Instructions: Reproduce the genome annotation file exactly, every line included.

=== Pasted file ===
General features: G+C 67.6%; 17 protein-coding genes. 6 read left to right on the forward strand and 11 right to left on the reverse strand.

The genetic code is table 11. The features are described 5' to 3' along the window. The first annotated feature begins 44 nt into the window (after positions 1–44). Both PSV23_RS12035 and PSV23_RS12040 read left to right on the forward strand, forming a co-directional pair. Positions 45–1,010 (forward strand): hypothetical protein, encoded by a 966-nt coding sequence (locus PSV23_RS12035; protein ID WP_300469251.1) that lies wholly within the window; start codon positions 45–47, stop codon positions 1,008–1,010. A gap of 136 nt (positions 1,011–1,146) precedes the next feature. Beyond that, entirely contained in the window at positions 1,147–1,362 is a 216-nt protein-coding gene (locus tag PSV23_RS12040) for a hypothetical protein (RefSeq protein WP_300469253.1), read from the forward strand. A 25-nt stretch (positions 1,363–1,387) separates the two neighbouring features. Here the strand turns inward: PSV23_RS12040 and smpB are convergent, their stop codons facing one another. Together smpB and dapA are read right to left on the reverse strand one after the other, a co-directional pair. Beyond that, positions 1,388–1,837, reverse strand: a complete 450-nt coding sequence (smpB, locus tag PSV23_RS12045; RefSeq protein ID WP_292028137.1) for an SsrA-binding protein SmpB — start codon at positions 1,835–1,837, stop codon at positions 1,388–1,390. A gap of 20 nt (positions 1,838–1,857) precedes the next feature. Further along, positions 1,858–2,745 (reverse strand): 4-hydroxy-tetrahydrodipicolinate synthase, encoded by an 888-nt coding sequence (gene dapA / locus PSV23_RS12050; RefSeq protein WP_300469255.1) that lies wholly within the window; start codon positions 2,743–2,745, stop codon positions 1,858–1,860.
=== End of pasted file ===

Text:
General features: G+C 67.6%; 17 protein-coding genes. 6 read left to right on the forward strand and 11 right to left on the reverse strand.

The genetic code is table 11. The features are described 5' to 3' along the window. The first annotated feature begins 44 nt into the window (after positions 1–44). Both PSV23_RS12035 and PSV23_RS12040 read left to right on the forward strand, forming a co-directional pair. Positions 45–1,010 (forward strand): hypothetical protein, encoded by a 966-nt coding sequence (locus PSV23_RS12035; protein ID WP_300469251.1) that lies wholly within the window; start codon positions 45–47, stop codon positions 1,008–1,010. A gap of 136 nt (positions 1,011–1,146) precedes the next feature. Beyond that, entirely contained in the window at positions 1,147–1,362 is a 216-nt protein-coding gene (locus tag PSV23_RS12040) for a hypothetical protein (RefSeq protein WP_300469253.1), read from the forward strand. A 25-nt stretch (positions 1,363–1,387) separates the two neighbouring features. Here the strand turns inward: PSV23_RS12040 and smpB are convergent, their stop codons facing one another. Together smpB and dapA are read right to left on the reverse strand one after the other, a co-directional pair. Beyond that, positions 1,388–1,837, reverse strand: a complete 450-nt coding sequence (smpB, locus tag PSV23_RS12045; RefSeq protein ID WP_292028137.1) for an SsrA-binding protein SmpB — start codon at positions 1,835–1,837, stop codon at positions 1,388–1,390. A gap of 20 nt (positions 1,838–1,857) precedes the next feature. Further along, positions 1,858–2,745 (reverse strand): 4-hydroxy-tetrahydrodipicolinate synthase, encoded by an 888-nt coding sequence (gene dapA / locus PSV23_RS12050; RefSeq protein WP_300469255.1) that lies wholly within the window; start codon positions 2,743–2,745, stop codon positions 1,858–1,860.